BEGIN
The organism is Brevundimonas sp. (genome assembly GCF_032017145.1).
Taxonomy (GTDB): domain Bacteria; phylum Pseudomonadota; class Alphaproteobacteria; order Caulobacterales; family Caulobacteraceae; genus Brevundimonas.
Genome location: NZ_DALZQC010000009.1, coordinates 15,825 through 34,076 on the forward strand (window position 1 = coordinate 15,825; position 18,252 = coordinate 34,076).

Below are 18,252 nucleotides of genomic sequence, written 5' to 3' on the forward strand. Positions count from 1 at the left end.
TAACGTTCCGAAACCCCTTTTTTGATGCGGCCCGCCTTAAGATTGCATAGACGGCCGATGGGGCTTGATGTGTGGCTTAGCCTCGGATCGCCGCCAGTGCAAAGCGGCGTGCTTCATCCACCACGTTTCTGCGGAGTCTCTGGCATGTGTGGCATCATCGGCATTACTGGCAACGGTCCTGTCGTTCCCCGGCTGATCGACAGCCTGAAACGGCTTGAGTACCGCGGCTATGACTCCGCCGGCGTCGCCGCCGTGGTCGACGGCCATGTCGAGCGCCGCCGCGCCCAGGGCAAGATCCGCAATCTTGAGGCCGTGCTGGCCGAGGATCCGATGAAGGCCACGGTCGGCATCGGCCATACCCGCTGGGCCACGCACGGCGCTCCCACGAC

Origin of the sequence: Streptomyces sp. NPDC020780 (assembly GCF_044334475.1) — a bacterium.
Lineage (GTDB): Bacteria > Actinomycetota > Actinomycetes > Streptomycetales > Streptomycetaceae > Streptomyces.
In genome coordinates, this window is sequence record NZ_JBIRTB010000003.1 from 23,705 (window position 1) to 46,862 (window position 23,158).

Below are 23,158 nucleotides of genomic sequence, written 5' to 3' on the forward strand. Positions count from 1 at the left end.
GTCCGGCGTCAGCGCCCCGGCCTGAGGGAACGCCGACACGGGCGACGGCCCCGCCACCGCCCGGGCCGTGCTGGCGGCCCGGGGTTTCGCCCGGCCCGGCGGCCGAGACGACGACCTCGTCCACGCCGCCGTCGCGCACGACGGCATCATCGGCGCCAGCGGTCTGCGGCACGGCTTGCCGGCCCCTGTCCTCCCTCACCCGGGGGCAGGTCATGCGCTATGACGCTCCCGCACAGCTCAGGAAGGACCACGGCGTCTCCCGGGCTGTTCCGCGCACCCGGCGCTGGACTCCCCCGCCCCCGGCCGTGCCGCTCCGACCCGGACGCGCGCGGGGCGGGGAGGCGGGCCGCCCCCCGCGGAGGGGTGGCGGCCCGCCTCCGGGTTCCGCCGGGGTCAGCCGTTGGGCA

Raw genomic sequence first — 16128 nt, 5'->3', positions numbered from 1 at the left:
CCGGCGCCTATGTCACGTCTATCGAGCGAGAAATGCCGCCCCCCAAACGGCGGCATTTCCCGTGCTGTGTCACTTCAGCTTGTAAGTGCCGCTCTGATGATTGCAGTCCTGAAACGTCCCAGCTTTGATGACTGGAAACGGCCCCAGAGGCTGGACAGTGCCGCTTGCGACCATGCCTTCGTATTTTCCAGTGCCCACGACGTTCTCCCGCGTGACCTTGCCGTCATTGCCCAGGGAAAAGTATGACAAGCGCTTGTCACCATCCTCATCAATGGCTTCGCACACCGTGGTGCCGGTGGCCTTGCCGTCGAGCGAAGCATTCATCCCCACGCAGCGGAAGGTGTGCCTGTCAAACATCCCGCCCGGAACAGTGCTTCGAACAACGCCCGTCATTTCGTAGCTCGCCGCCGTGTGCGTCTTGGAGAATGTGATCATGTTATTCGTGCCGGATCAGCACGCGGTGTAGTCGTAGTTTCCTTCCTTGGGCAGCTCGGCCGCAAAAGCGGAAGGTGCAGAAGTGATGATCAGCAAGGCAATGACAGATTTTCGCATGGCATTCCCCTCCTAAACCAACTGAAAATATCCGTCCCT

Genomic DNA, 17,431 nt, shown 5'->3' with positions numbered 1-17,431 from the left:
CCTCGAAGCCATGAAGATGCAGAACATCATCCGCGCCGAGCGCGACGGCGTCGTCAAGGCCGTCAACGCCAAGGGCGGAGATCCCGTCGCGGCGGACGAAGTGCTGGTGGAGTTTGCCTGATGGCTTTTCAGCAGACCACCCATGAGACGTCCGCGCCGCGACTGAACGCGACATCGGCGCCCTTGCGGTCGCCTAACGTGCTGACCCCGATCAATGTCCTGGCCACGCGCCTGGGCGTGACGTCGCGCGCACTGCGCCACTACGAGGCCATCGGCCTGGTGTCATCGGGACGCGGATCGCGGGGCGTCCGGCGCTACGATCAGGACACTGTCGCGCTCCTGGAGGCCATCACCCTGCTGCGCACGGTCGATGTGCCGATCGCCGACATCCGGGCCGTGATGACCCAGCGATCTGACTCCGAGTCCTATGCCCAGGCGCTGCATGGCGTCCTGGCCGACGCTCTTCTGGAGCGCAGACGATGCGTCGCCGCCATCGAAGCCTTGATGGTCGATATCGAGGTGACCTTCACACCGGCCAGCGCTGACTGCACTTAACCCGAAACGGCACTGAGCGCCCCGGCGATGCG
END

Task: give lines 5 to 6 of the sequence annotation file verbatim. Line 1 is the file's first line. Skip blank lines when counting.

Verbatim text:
TAACGTTCCGAAACCCCTTTTTTGATGCGGCCCGCCTTAAGATTGCATAGACGGCCGATGGGGCTTGATGTGTGGCTTAGCCTCGGATCGCCGCCAGTGCAAAGCGGCGTGCTTCATCCACCACGTTTCTGCGGAGTCTCTGGCATGTGTGGCATCATCGGCATTACTGGCAACGGTCCTGTCGTTCCCCGGCTGATCGACAGCCTGAAACGGCTTGAGTACCGCGGCTATGACTCCGCCGGCGTCGCCGCCGTGGTCGACGGCCATGTCGAGCGCCGCCGCGCCCAGGGCAAGATCCGCAATCTTGAGGCCGTGCTGGCCGAGGATCCGATGAAGGCCACGGTCGGCATCGGCCATACCCGCTGGGCCACGCACGGCGCTCCCACGAC

Origin of the sequence: Streptomyces sp. NPDC020780 (assembly GCF_044334475.1) — a bacterium.